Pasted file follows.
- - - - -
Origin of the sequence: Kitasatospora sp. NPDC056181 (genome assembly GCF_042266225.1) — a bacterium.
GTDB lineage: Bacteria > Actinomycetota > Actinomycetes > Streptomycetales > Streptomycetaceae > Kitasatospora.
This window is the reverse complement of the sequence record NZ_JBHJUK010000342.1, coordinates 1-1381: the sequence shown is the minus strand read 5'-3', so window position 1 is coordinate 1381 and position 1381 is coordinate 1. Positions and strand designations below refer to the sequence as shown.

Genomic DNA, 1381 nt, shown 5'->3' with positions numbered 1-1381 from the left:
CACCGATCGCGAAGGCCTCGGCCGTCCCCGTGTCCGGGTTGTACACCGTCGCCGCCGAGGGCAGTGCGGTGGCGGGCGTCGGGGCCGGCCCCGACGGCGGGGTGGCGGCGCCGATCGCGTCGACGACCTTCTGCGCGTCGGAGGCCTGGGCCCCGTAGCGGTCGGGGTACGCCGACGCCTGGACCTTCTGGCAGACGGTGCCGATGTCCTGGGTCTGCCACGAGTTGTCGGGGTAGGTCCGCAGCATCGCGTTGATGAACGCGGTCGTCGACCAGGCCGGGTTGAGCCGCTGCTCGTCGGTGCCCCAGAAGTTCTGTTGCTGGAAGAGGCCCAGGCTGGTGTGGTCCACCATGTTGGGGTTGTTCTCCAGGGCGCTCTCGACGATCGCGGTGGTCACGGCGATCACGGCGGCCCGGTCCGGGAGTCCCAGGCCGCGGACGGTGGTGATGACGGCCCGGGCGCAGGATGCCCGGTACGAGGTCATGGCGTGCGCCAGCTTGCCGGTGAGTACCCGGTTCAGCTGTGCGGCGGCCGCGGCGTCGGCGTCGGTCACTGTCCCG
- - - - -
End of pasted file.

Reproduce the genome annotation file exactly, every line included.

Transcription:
Origin of the sequence: Kitasatospora sp. NPDC056181 (genome assembly GCF_042266225.1) — a bacterium.
GTDB lineage: Bacteria > Actinomycetota > Actinomycetes > Streptomycetales > Streptomycetaceae > Kitasatospora.
This window is the reverse complement of the sequence record NZ_JBHJUK010000342.1, coordinates 1-1381: the sequence shown is the minus strand read 5'-3', so window position 1 is coordinate 1381 and position 1381 is coordinate 1. Positions and strand designations below refer to the sequence as shown.

Genomic DNA, 1381 nt, shown 5'->3' with positions numbered 1-1381 from the left:
CACCGATCGCGAAGGCCTCGGCCGTCCCCGTGTCCGGGTTGTACACCGTCGCCGCCGAGGGCAGTGCGGTGGCGGGCGTCGGGGCCGGCCCCGACGGCGGGGTGGCGGCGCCGATCGCGTCGACGACCTTCTGCGCGTCGGAGGCCTGGGCCCCGTAGCGGTCGGGGTACGCCGACGCCTGGACCTTCTGGCAGACGGTGCCGATGTCCTGGGTCTGCCACGAGTTGTCGGGGTAGGTCCGCAGCATCGCGTTGATGAACGCGGTCGTCGACCAGGCCGGGTTGAGCCGCTGCTCGTCGGTGCCCCAGAAGTTCTGTTGCTGGAAGAGGCCCAGGCTGGTGTGGTCCACCATGTTGGGGTTGTTCTCCAGGGCGCTCTCGACGATCGCGGTGGTCACGGCGATCACGGCGGCCCGGTCCGGGAGTCCCAGGCCGCGGACGGTGGTGATGACGGCCCGGGCGCAGGATGCCCGGTACGAGGTCATGGCGTGCGCCAGCTTGCCGGTGAGTACCCGGTTCAGCTGTGCGGCGGCCGCGGCGTCGGCGTCGGTCACTGTCCCG